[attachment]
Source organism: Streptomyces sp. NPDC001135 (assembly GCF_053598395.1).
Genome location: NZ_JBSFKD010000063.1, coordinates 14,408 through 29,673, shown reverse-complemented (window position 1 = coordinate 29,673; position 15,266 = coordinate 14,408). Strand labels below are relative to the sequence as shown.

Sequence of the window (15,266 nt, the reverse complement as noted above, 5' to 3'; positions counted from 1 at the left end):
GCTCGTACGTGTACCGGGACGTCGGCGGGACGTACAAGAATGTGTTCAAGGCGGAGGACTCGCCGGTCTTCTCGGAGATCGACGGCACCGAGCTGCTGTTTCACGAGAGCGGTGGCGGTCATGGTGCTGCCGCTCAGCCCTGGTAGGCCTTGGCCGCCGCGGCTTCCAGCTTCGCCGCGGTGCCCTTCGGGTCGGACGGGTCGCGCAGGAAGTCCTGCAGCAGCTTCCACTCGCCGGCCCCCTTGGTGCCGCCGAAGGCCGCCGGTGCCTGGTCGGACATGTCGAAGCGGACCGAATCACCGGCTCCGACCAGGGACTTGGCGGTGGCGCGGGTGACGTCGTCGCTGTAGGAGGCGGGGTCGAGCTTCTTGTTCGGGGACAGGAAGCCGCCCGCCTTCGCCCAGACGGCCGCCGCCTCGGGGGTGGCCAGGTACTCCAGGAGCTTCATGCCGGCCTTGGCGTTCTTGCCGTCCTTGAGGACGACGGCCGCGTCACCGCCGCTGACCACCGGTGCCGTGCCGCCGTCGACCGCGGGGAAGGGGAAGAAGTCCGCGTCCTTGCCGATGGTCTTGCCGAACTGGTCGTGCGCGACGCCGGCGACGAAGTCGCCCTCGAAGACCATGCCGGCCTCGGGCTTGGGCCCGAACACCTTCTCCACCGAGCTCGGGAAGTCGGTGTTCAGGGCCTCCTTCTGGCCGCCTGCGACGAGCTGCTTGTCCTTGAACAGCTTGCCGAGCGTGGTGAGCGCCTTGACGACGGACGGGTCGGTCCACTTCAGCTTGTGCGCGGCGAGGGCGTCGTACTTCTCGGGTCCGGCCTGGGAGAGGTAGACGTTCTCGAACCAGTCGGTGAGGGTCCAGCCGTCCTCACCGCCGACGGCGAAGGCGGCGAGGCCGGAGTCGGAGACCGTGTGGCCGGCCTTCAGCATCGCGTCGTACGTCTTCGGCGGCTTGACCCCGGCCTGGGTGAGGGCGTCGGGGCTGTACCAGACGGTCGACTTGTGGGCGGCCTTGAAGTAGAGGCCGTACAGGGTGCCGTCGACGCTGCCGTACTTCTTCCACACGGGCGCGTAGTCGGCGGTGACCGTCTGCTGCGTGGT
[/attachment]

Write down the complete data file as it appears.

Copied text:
Source organism: Streptomyces sp. NPDC001135 (assembly GCF_053598395.1).
Genome location: NZ_JBSFKD010000063.1, coordinates 14,408 through 29,673, shown reverse-complemented (window position 1 = coordinate 29,673; position 15,266 = coordinate 14,408). Strand labels below are relative to the sequence as shown.

Sequence of the window (15,266 nt, the reverse complement as noted above, 5' to 3'; positions counted from 1 at the left end):
GCTCGTACGTGTACCGGGACGTCGGCGGGACGTACAAGAATGTGTTCAAGGCGGAGGACTCGCCGGTCTTCTCGGAGATCGACGGCACCGAGCTGCTGTTTCACGAGAGCGGTGGCGGTCATGGTGCTGCCGCTCAGCCCTGGTAGGCCTTGGCCGCCGCGGCTTCCAGCTTCGCCGCGGTGCCCTTCGGGTCGGACGGGTCGCGCAGGAAGTCCTGCAGCAGCTTCCACTCGCCGGCCCCCTTGGTGCCGCCGAAGGCCGCCGGTGCCTGGTCGGACATGTCGAAGCGGACCGAATCACCGGCTCCGACCAGGGACTTGGCGGTGGCGCGGGTGACGTCGTCGCTGTAGGAGGCGGGGTCGAGCTTCTTGTTCGGGGACAGGAAGCCGCCCGCCTTCGCCCAGACGGCCGCCGCCTCGGGGGTGGCCAGGTACTCCAGGAGCTTCATGCCGGCCTTGGCGTTCTTGCCGTCCTTGAGGACGACGGCCGCGTCACCGCCGCTGACCACCGGTGCCGTGCCGCCGTCGACCGCGGGGAAGGGGAAGAAGTCCGCGTCCTTGCCGATGGTCTTGCCGAACTGGTCGTGCGCGACGCCGGCGACGAAGTCGCCCTCGAAGACCATGCCGGCCTCGGGCTTGGGCCCGAACACCTTCTCCACCGAGCTCGGGAAGTCGGTGTTCAGGGCCTCCTTCTGGCCGCCTGCGACGAGCTGCTTGTCCTTGAACAGCTTGCCGAGCGTGGTGAGCGCCTTGACGACGGACGGGTCGGTCCACTTCAGCTTGTGCGCGGCGAGGGCGTCGTACTTCTCGGGTCCGGCCTGGGAGAGGTAGACGTTCTCGAACCAGTCGGTGAGGGTCCAGCCGTCCTCACCGCCGACGGCGAAGGCGGCGAGGCCGGAGTCGGAGACCGTGTGGCCGGCCTTCAGCATCGCGTCGTACGTCTTCGGCGGCTTGACCCCGGCCTGGGTGAGGGCGTCGGGGCTGTACCAGACGGTCGACTTGTGGGCGGCCTTGAAGTAGAGGCCGTACAGGGTGCCGTCGACGCTGCCGTACTTCTTCCACACGGGCGCGTAGTCGGCGGTGACCGTCTGCTGCGTGGT